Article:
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Chapter One of The Future of Justification by John Piper is called Caution: Not All Biblical Theological Methods and Categories are Illuminating.  He notes how we often hear warnings about reading our systematic theology into a text.  I was talking about that with some family members last night as we discussed, among other things, Covenant & Dispensational Theologies, and millenial views.  John Piper wants us to remember that the same thing can happen with biblical theology too.  “But common sense tells us that first-century ideas can be used (inadvertently) to distort and silence what the New Testament writers intended to say.”  Piper continues to give 3 reasons this can happen.

1. We can misunderstand the sources.  The scholar might misunderstand the extra-biblical source material, and therefore come to faulty conclusions.  What is strange is that we can assume those extra-biblical sources are more easily interpreted than the biblical text.  This despite the facts that we often have far more context with which to understand the biblical text, far less research on the secondary documents, and that the Holy Spirit will illuminate the Scriptures to all who humbly seek to understand them (no such promise is given for secondary sources).  Secondary sources can be very helpful- but we must remember they are not determinative nor absolute.

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I began reading The Future of Justification by John Piper yesterday.  So far it is very good.  In his introduction, Piper confesses “we all wear colored glasses” and that his “temptation is to defend a view because it has been believed for centuries.  His (Wright’s) temptation is to defend a view because it fits so well into his new way of seeing the world.”  He lays some cards on the table right up front.  Piper is not claiming to be unbiased, but is open about his theological bias.

He also lays out some of the issues he will be addressing in the book, the “head-turners”.  He wants to be fair to N.T. Wright (to whom he gave an early manuscript, received a lengthy response which resulted in a lengthier book).  “(T) confusion is owing to the ambiguities in Wright’s own expressions, and to the fact that, unlike his treatment of some subjects, his paradigm for justification does not fit well with the ordinary reading of many texts and leaves many ordinary folk not with the rewarding ‘ah-ha’ experience of illumination, but with a paralyzing sense of perplexity.”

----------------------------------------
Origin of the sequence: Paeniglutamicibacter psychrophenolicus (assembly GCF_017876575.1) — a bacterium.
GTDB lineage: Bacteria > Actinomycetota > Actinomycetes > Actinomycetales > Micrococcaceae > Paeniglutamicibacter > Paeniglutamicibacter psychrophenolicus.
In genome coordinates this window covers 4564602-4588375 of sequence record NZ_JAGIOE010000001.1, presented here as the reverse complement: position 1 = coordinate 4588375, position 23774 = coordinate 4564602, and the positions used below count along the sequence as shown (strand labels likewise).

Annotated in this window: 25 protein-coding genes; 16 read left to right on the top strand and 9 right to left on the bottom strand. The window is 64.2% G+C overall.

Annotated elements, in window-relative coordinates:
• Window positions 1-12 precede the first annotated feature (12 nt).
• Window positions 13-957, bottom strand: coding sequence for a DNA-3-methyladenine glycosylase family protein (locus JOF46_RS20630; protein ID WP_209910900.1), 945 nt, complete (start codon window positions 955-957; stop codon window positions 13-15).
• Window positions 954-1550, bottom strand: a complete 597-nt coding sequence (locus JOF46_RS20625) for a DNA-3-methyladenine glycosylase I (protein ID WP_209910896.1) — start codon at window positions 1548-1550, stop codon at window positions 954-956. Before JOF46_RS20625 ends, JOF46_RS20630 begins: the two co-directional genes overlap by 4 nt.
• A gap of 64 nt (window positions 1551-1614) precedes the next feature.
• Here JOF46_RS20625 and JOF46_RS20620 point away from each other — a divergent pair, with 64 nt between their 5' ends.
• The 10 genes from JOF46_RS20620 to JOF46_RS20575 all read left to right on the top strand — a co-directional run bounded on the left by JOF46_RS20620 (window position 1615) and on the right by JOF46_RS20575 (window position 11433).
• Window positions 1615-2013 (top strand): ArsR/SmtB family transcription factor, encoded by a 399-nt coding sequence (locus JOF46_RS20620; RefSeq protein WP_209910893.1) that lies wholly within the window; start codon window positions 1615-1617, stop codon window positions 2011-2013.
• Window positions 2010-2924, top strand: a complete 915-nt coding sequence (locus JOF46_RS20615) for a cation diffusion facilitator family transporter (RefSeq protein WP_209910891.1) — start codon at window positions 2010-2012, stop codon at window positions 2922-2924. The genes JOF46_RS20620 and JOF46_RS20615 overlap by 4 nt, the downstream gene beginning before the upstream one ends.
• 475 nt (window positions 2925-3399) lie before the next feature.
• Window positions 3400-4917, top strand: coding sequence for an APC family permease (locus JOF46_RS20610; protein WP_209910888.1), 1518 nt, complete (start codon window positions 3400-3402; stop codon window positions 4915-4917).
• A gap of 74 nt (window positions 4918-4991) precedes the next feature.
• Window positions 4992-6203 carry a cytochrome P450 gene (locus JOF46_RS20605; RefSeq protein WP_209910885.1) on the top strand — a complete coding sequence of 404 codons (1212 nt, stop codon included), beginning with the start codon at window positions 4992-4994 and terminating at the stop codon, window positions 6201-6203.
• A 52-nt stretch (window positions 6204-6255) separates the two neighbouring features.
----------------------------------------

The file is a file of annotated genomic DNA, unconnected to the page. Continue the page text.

In his footnotes, he quotes both Jonathan Edwards and John Owen on the idea that some men are saved despite not believing some important doctrines.  However, they say that the more one resists attempts to correct their faulty understanding the less likely it is that they are truly saved.  This notion begins with both charity and an honest estimation of the process of maturity in faith.  New believers know little of the truth, and and they study God’s Word their views should become more and more conformed to biblical teaching.  If they don’t … there is cause for concern.

In an unnumbered chapter On Controversy, Piper explains why he believes in the need for what I’ll call “pastoral polemics.”  As a pastor he doesn’t need to bark at every person or animal on the street, but only at those close enough to potentially represent danger.  His parishoners won’t be reading guys like Sanders or Dunn.  But since Wright is an evangelical, and has made many solid contributions to the church, his people might read Wright’s material on justification and potentially be harmed.  Note that Piper does list Wright’s many positive contributions as an evangelical scholar.  He is not demonizing Wright, but taking issue with him on a particular topic.  This is not a “shock and awe” attack meant to rob N.T. Wright of any shred of credibility.  It is an attempt to understand his views on this matter, and address those ways in which Wright has drifted too far from the biblical text & meaning.